The Ethics Commission places a high priority on providing guidance to its regulated communities. One of the ways the Ethics Commission informs and guides is by providing advice about how the City’s campaign finance, lobbying, and governmental ethics laws work. Advice is available to anyone who provides specific facts and has a question about how a law applies to them in light of those facts.
Advice can be provided only about future actions. Because it cannot address actions that have already taken place, advice should be requested and obtained before engaging in the activity in question.
The Ethics Commission staff are happy to assist anyone who has a question about personal duties under the campaign finance, lobbying, and governmental ethics laws. To request informal advice or ask general questions about the laws, please contact us.
Informal advice is kept confidential to the extent required by law. However, unlike formal advice, it does not provide immunity from administrative enforcement action by the Ethics Commission.
More information about informal advice can be found in the Opinions and Advice Regulations.
Anyone who has a question about personal duties under the campaign finance, lobbying, or governmental ethics laws may also request formal advice. Formal advice must be requested and provided in writing. Both the request and the resulting advice letter are public records that may be accessed online through our Public Data Portal.
The benefit of formal advice is immunity. A person is immune from administrative enforcement action by the Ethics Commission when the person requests formal advice and acts in good faith on that advice. Immunity applies only to the person for whom the formal advice was provided, the specific facts identified in the letter, and the law in effect at the time the advice letter was issued.
After a written request is received and all required information has been provided, the Ethics Commission has 21 business days to respond with an advice letter. To request formal advice, please submit it by email or postal mail.
More information about formal advice can be found in the Opinions and Advice Regulations.
In addition to informal and formal advice, the Ethics Commission may also provide an opinion about how a law applies to a specific set of facts. Anyone may submit a written request for an opinion about personal duties by email or postal mail. The staff may also determine that a request for advice is more appropriately handled through an opinion.
To become effective, an opinion must be adopted by the members of the Ethics Commission after a public hearing is held. A person on whose behalf an opinion was requested is immune from administrative enforcement action by the Ethics Commission if the person acts in accordance with the opinion. An opinion also serves as a guide for the Ethics Commission, which means that acting in accordance with an opinion is evidence of good faith for any similarly situated person, whether or not the opinion was requested on that person’s behalf.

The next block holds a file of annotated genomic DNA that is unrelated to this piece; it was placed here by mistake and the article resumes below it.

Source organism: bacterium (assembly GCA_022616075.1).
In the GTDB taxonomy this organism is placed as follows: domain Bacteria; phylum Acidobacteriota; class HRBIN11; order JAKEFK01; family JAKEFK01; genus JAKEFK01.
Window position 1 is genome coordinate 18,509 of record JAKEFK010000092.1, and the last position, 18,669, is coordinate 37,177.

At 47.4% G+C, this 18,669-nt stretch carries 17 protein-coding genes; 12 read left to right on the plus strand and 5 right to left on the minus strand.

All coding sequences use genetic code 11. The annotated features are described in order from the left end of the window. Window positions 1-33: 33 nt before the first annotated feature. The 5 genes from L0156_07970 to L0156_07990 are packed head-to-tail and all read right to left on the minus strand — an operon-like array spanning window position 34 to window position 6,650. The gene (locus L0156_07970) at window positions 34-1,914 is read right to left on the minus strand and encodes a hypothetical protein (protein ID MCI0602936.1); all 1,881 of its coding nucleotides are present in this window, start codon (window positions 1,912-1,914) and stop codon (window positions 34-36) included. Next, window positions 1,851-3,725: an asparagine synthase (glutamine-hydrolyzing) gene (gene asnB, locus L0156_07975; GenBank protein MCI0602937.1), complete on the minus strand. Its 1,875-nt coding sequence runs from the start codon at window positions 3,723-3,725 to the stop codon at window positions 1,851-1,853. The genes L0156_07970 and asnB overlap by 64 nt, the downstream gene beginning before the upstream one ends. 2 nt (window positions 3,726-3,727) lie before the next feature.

More information about opinions can be found in the Opinions and Advice Regulations.
FREQUENTLY ASKED QUESTIONS
How do I get advice about whether my co-worker is abiding by the law?
Advice is available only to the person whose duties are in question. The staff would be happy to give you general information about the law, and you can urge your co-worker to request advice. However, the staff cannot give you advice regarding someone else’s conduct
Can I get advice about whether I should have attended an event that was held last week?
No. Advice cannot be provided regarding past actions. However, the staff would be happy to give you general information about the law, to help with regard to future events.
Can I get advice about whether I can attend an event that is happening tonight?
The Ethics Commission places a high priority on enabling compliance and does everything it can to timely accommodate requests for advice. However, the staff may not always be able to accommodate last-minute requests. Because responses to advice questions can be more complex than they appear (and may require more information than is initially provided), it is always best to ask for advice as soon as you have a question. In addition, formal advice is not typically available until 21 days after it is requested and all required information has been provided.
I saw an advice letter that answered the same question I have. Am I immune from enforcement if I act in accordance with the advice letter?
No. Immunity is limited to the person who requested the advice. In addition, a number of things can affect the validity of an advice letter, including changes in the laws and even slight differences in the facts. To obtain immunity, you must request formal advice for yourself and your specific facts.
I want to find out what the contribution limits are and when someone has to register as a lobbyist. Do I have to request formal advice?
PUBLIC DATA PORTAL